White piedra is a relatively rare fungal infection of the hair shaft. It is caused by a yeast-like fungus called Trichosporon. The two types of fungus that cause white piedra are T. inkin and T. ovoides. White piedra is generally not contagious.
The primary symptoms of white piedra are white-to-tan gelatinous, pearly nodules surrounding the hair shaft. These nodules are typically found in facial hair and body hair (for example, in mustaches and beards, on eyelashes and eyebrows, and in armpit and pubic hair). The nodules are about 1mm or greater in diameter and are fairly easy to remove.
Other symptoms of white piedra include:
- Brittle, broken hair
- Hair that feels gritty
- Pain or itching
White piedra can occur in any age group and in both sexes, but young men seem to be most at risk. The condition is most prevalent in humid-to-temperate climates. In the United States, most incidences occur in the South, although some cases have also been documented in the Northeast.
White piedra can be confused with other conditions that affect the hair. Here’s how white piedra differs from other hair or scalp conditions:
Lice vs. white piedra
Lice are small, non-flying insects that attach to the hair shaft and suck blood from the scalp. Lice eggs (called nits) are dark colored, but hatched lice are light in color. Unlike lice, white piedra will not produce a severely itchy sensation or make you feel like something is crawling along your head. White piedra nodules are easy to remove while lice nits are not.
Black piedra vs. white piedra
Black piedra is a cousin to white piedra. The nodules that characterize black piedra are hard, black/brown in color, and difficult to remove. Black piedra is more commonly seen in scalp hair and not facial or body hair.
Tinea versicolor vs. white piedra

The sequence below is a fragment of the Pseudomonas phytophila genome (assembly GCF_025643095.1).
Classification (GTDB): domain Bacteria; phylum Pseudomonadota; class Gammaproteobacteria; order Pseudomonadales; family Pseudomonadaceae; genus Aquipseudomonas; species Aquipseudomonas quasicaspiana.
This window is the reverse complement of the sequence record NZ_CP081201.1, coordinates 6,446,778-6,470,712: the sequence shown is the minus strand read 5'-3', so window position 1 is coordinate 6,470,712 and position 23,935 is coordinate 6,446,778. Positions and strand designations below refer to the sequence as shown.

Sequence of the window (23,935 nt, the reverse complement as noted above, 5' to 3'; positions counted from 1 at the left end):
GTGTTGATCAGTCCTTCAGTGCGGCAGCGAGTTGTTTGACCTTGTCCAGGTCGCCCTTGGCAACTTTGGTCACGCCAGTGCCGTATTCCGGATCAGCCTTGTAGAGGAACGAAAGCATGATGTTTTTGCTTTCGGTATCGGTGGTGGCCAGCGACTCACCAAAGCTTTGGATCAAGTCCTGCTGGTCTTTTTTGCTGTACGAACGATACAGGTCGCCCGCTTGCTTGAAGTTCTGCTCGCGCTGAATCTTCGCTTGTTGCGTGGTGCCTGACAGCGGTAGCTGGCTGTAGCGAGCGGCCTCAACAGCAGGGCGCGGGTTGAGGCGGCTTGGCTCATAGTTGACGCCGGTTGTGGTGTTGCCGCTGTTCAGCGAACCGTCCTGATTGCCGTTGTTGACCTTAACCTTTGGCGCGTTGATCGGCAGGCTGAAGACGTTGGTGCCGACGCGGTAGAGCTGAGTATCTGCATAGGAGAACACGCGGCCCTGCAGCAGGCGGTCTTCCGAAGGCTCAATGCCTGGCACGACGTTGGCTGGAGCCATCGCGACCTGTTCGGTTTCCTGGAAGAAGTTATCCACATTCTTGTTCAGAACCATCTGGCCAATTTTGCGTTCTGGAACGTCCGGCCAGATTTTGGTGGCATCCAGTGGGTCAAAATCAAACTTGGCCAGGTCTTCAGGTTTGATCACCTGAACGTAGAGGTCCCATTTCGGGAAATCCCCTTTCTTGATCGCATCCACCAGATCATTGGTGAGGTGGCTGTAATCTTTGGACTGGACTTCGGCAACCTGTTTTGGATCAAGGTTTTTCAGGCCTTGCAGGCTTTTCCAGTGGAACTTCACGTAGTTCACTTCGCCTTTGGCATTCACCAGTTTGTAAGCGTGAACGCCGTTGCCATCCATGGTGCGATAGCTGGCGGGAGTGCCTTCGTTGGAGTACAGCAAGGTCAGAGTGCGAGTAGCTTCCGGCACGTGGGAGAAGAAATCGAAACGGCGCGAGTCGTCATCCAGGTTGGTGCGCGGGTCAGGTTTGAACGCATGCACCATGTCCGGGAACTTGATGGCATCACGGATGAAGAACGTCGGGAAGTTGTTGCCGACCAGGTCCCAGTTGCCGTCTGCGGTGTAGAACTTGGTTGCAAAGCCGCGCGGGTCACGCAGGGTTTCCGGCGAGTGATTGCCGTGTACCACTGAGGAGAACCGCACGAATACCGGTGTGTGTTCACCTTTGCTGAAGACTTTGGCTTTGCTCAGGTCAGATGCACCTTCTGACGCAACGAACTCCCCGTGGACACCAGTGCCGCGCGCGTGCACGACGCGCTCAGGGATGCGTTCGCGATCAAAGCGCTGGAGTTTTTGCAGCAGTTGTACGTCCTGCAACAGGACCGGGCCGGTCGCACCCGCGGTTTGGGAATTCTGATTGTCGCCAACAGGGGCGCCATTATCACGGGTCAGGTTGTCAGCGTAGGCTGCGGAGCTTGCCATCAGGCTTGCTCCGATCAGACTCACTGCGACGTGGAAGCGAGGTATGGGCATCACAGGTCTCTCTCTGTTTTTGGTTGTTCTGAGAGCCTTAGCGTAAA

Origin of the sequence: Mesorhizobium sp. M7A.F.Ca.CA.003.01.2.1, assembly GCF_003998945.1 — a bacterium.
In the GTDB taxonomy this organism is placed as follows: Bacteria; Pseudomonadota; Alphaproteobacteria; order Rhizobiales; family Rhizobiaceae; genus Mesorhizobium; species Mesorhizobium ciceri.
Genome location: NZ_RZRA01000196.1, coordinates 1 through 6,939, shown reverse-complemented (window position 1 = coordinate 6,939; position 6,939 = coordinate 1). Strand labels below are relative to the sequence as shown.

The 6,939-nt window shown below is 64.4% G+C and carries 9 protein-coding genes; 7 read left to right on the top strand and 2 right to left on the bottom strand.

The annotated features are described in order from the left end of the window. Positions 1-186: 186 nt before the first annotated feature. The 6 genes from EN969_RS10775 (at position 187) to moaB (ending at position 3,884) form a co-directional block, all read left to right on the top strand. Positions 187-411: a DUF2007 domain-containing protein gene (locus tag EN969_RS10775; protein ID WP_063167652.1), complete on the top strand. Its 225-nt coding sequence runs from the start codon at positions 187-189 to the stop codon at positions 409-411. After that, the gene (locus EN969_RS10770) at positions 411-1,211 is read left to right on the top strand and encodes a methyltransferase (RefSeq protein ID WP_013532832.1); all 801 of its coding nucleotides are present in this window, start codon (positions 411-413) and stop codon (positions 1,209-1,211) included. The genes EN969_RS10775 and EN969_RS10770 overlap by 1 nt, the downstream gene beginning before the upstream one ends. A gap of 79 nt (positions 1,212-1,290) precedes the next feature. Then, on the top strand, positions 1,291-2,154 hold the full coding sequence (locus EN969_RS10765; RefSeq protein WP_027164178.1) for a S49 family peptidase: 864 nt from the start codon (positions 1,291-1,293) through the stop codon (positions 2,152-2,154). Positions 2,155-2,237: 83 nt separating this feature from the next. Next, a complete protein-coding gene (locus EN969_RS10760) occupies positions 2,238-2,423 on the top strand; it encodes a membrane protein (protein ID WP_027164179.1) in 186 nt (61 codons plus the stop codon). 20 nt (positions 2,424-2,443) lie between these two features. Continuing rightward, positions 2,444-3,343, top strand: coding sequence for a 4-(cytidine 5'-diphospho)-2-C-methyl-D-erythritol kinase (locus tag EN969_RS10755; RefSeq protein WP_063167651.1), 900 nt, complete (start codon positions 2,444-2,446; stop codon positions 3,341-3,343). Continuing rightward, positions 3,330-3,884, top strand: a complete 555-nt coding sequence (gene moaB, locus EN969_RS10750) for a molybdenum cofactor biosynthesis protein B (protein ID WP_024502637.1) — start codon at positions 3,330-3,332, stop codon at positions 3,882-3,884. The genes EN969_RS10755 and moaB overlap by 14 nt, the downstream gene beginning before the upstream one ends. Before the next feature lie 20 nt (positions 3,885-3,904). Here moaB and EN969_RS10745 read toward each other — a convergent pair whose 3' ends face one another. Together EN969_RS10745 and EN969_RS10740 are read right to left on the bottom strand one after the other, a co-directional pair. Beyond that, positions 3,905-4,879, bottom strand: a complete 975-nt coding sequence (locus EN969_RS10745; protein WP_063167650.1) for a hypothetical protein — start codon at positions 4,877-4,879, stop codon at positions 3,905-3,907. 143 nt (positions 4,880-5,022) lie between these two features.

Tinea versicolor is a fungal skin infection caused by yeast. People with this condition can get scaly patches anywhere on their body. These patches can be lighter or darker than your natural skin color. Unlike these skin patches, white piedra appears as nodules around the hair shaft that are a white-to-tan in color.
Dandruff vs. white piedra
Dandruff is a condition that affects the scalp, while white piedra affects the hair shaft.
The technical cause of white piedra is a fungus of the trichosporon variety. This fungus is found mostly in soil. It is not clear how people get this infection but it may be that people who get white piedra already have the trichosporon fungus on their skin.
Doctors diagnose white piedra by examining the hair shaft and the nodules. They may also perform tests on the fungus to help pinpoint their diagnosis.
The first line of treatment is to completely shave off all infected hair. Doing so may be sufficient to rid yourself of the fungus. Other treatment options include antifungal creams, shampoos, and oral antifungal medications.
The most common complication of white piedra is hair loss and/or brittle hair. People who are immunosuppressed (who have HIV or are undergoing chemotherapy), can have pruritic (characterized by a burning sensation) or necrotic (consisting of dead tissue) nodules or papules. These can cause intense itching and discomfort.
While shaving infected hair is the first line of defense, the condition does respond well to topical and oral antifungal treatments, usually used for just a few weeks. For the most part, white piedra is a harmless condition and most people will recover with few if any health consequences. They will also go on to grow healthy hair.